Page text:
Golden rudbeckias

How to grow rudbeckias

Discover all you need to know about how to grow gorgeous rudbeckias in our expert Grow Guide.

A table displaying which months are best to sow, plant and harvest.
Jan Feb Mar Apr May Jun Jul Aug Sep Oct Nov Dec
Sow
Sow

Do not Sow in January

Do not Sow in February

Do Sow in March

Do Sow in April

Do not Sow in May

Do not Sow in June

Do not Sow in July

Do not Sow in August

Do not Sow in September

Do not Sow in October

Do not Sow in November

Do not Sow in December

Plant
Plant

Do Plant in January

Do Plant in February

Do Plant in March

Do Plant in April

Do Plant in May

Do Plant in June

Do Plant in July

Do Plant in August

Do Plant in September

Do Plant in October

Do Plant in November

Do Plant in December

Flowers
Flowers

Plant does not flower in January

Plant does not flower in February

Plant does not flower in March

Plant does not flower in April

Plant does not flower in May

Plant does not flower in June

Plant does not flower in July

Plant does flower in August

Plant does flower in September

Plant does flower in October

Plant does not flower in November

Plant does not flower in December

Cut back
Cut back

Do not Cut back in January

Do not Cut back in February

Do not Cut back in March

Do not Cut back in April

Do not Cut back in May

Do not Cut back in June

Do not Cut back in July

Do not Cut back in August

Do not Cut back in September

Do not Cut back in October

Do Cut back in November

Do not Cut back in December

Rudbeckias bring a blaze of burnished glory to the garden in the late summer months with their daisy-style flowers.

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Also known as coneflowers, rudbeckias come in a range of colours, from yellow to orange, and sizes. There are also annual, biennial and perennial varieties, so there’s plenty of choice, as long as you have a sunny garden or patio. They can be grown in pots, but probably look best when combined with other ‘prairie style’ perennials and grasses.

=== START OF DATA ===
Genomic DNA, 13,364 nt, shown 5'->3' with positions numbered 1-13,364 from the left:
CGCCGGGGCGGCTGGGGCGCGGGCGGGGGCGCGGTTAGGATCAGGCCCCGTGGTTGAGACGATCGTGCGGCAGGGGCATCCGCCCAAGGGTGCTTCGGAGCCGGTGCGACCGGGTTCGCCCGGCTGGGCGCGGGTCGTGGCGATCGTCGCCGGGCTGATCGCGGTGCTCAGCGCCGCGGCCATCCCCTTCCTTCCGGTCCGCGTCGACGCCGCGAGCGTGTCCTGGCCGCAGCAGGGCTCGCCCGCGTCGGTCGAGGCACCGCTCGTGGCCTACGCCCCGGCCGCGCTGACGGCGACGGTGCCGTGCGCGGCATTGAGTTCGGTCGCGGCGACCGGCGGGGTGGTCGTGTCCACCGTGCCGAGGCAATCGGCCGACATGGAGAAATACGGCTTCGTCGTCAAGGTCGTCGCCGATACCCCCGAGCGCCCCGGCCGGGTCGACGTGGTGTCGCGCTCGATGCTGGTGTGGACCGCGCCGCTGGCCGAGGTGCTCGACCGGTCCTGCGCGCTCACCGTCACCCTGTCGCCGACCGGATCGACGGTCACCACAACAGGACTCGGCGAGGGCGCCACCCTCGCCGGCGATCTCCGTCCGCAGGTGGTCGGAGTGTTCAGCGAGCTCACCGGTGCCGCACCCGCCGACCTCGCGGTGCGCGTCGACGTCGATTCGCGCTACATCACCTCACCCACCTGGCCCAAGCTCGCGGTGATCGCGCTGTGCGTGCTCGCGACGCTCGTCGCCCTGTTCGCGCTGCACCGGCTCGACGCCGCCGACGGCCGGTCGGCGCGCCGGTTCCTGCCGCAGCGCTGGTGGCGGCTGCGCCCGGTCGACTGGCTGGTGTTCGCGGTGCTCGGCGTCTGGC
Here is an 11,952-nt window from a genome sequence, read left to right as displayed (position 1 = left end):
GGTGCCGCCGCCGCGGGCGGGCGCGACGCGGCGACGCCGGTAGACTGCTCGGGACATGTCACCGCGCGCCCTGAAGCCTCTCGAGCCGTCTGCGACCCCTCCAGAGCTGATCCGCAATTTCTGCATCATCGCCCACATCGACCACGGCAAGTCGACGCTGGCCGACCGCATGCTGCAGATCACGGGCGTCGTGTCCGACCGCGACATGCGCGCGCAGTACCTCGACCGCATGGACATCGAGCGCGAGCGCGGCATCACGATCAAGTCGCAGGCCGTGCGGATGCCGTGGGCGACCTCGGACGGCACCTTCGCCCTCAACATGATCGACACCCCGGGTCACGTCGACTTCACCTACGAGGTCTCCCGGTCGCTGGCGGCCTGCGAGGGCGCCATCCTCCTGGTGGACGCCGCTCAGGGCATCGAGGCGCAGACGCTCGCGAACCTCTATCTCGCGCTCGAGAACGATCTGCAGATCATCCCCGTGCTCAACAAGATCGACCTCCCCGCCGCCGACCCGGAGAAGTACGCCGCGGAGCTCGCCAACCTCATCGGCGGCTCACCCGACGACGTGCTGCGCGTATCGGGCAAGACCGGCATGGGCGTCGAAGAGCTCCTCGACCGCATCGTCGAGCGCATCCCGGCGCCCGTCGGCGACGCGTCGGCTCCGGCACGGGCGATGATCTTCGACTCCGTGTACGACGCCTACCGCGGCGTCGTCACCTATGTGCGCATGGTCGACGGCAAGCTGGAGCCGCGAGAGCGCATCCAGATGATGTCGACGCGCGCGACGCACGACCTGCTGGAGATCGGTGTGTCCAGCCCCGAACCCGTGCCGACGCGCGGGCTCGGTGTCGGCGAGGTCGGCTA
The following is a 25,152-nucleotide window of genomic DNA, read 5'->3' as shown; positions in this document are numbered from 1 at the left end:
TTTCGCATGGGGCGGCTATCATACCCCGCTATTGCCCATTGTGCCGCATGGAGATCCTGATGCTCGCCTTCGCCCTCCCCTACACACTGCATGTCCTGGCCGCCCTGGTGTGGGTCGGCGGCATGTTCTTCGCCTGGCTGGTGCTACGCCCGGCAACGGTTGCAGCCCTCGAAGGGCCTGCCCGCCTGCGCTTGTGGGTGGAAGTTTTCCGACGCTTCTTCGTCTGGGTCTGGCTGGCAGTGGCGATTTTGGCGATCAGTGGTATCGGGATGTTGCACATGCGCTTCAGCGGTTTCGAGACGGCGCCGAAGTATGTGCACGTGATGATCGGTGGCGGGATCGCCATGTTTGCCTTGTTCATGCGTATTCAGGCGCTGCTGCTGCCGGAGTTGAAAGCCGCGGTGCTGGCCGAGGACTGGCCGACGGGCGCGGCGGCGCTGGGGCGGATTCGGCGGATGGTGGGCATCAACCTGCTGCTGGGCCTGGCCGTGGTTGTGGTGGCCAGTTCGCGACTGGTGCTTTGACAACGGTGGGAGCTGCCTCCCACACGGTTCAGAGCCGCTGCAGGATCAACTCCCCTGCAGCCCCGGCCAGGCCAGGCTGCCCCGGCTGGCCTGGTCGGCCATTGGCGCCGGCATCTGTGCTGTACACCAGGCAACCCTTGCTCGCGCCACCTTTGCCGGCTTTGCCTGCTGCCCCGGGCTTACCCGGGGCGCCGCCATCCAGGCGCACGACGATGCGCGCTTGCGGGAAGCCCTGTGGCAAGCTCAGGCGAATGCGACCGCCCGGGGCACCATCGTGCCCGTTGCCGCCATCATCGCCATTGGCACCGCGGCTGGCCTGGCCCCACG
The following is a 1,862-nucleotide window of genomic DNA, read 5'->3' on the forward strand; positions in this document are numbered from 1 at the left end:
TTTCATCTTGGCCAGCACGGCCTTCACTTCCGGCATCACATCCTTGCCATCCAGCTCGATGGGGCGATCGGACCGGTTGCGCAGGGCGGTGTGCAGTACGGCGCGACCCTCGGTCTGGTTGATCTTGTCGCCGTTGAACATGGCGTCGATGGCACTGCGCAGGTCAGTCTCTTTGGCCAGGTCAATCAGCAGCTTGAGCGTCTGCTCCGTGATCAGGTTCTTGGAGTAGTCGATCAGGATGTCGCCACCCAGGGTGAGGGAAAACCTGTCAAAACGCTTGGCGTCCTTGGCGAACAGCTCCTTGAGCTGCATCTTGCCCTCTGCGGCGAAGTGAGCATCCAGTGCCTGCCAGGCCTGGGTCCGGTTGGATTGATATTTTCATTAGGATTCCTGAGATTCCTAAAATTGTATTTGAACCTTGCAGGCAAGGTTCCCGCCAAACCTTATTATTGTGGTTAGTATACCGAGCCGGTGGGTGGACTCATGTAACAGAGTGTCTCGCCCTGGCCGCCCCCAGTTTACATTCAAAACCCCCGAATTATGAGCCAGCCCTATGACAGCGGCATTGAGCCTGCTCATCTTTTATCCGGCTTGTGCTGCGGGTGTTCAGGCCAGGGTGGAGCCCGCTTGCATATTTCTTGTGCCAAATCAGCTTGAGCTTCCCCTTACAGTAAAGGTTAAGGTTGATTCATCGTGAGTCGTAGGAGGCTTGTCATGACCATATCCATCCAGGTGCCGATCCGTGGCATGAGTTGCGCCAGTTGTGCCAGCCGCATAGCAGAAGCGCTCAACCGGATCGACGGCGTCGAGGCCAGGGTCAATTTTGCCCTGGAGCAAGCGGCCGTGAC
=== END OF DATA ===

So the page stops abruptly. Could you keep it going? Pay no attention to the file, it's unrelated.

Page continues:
Take a look at our handy rudbeckia Grow Guide, below.

Rudbeckias bring a blaze of burnished glory to the garden in the late summer months with their daisy-style flowers.
Yellow and brown rudbeckia 'Aries'
Yellow and brown rudbeckia ‘Aries’

Where to plant rudbeckia

For best results grow rudbeckias in moist but well-drained soil, in full sun. Taller varieties are best at the back of a border, while shorter varieties can be grown in containers or at the front of a mixed border. Some rudbeckias will also tolerate light shade.

Sowing rudbeckia seeds in a tray
Sowing rudbeckia seeds in a tray

How to plant rudbeckia

Annual and biennial rudbeckias can be grown from seed. Sow seed in early spring and keep seedlings under cover until large enough to handle and pot on, then harden off after danger of frost has passed. Plant out in May.

Perennial rudbeckias can be planted at any time of year. Dig a generous planting hole and add plenty of compost or leaf mould. Add a general fertiliser as a top dressing, and water in and mulch well.

Watch Monty Don plant rudbeckias in the Jewel Garden.

Potting on rudbeckia seedlings
Potting on rudbeckia seedlings

Caring for your rudbeckia

Don’t let the soil dry out, so water as necessary. Apply a generous mulch in spring or after planting out annuals and feed regularly through the growing season. Deadhead spent flowers to encourage more blooms. Divide overcrowded plants every few years.

Dividing a large rudbeckia clump with a spade
Dividing a large rudbeckia clump with a spade

How to propagate rudbeckias

Propagate by division, either in autumn or spring. Lift plants and split into smaller clumps.

Bronze and orange rudbeckia 'Cherokee Sunset'
Bronze and orange rudbeckia ‘Cherokee Sunset’

Rudbeckias: problem solving

Rudbeckias are pretty much pest- and disease-free.

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Yellow rudbeckia 'Herbstsonne'
Yellow rudbeckia ‘Herbstsonne’

Great rudbeckia varieties to grow

  • Rudbeckia fulgida var. deamii – the attractive, daisy-like flowers with cone-shaped, black-brown centres are produced in abundance, so this is more floriferous than other rudbeckia varieties
  • Rudbeckia fulgida var. sullivantii ‘Goldsturm’ RHS AGM – with wide, black-eyed, single, yellow daisy flowers and cone-shaped, black-brown centres, it’s short enough not to need staking, and doesn’t spread as much, making it a very easy-care plant. It tolerates light shade
  • Rudbeckia fulgida ‘Little Gold Star’ – a compact, floriferous variety, bearing bright yellow, black-eyed blooms from midsummer through to autumn. Growing to a height of 50cm, it’s perfect for the front of a border or a container
  • Rudbeckia ‘Aries’ – magnificent bright yellow flowers with a large dark central zone. It’s popular with late-flying pollinators and makes an excellent cut flower
  • Rudbeckia ‘Herbstsonne’ RHS AGM – the large, golden yellow blooms with reflexed petals, held on tall, slender stems make great cut flowers